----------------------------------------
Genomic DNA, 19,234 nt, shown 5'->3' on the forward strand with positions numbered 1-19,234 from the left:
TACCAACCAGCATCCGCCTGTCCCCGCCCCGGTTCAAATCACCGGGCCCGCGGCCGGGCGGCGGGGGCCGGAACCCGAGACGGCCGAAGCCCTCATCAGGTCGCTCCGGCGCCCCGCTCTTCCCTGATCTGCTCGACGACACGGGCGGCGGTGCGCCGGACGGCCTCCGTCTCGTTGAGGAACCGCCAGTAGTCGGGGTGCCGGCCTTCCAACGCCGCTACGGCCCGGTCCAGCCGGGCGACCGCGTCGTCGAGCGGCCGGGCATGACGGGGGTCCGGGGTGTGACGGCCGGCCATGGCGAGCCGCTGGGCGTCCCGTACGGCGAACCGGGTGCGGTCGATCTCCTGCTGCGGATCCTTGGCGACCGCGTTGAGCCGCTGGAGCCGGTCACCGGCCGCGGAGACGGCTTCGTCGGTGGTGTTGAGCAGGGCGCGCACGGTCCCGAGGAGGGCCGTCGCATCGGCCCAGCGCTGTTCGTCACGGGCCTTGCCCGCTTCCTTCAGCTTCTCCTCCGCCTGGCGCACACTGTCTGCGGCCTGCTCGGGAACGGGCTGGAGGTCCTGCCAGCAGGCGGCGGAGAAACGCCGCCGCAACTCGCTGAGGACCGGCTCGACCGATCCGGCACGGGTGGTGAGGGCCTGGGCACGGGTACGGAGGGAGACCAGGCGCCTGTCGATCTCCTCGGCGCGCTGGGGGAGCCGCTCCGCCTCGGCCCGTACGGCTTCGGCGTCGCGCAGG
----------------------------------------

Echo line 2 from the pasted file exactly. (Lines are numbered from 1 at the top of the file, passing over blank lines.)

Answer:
TACCAACCAGCATCCGCCTGTCCCCGCCCCGGTTCAAATCACCGGGCCCGCGGCCGGGCGGCGGGGGCCGGAACCCGAGACGGCCGAAGCCCTCATCAGGTCGCTCCGGCGCCCCGCTCTTCCCTGATCTGCTCGACGACACGGGCGGCGGTGCGCCGGACGGCCTCCGTCTCGTTGAGGAACCGCCAGTAGTCGGGGTGCCGGCCTTCCAACGCCGCTACGGCCCGGTCCAGCCGGGCGACCGCGTCGTCGAGCGGCCGGGCATGACGGGGGTCCGGGGTGTGACGGCCGGCCATGGCGAGCCGCTGGGCGTCCCGTACGGCGAACCGGGTGCGGTCGATCTCCTGCTGCGGATCCTTGGCGACCGCGTTGAGCCGCTGGAGCCGGTCACCGGCCGCGGAGACGGCTTCGTCGGTGGTGTTGAGCAGGGCGCGCACGGTCCCGAGGAGGGCCGTCGCATCGGCCCAGCGCTGTTCGTCACGGGCCTTGCCCGCTTCCTTCAGCTTCTCCTCCGCCTGGCGCACACTGTCTGCGGCCTGCTCGGGAACGGGCTGGAGGTCCTGCCAGCAGGCGGCGGAGAAACGCCGCCGCAACTCGCTGAGGACCGGCTCGACCGATCCGGCACGGGTGGTGAGGGCCTGGGCACGGGTACGGAGGGAGACCAGGCGCCTGTCGATCTCCTCGGCGCGCTGGGGGAGCCGCTCCGCCTCGGCCCGTACGGCTTCGGCGTCGCGCAGG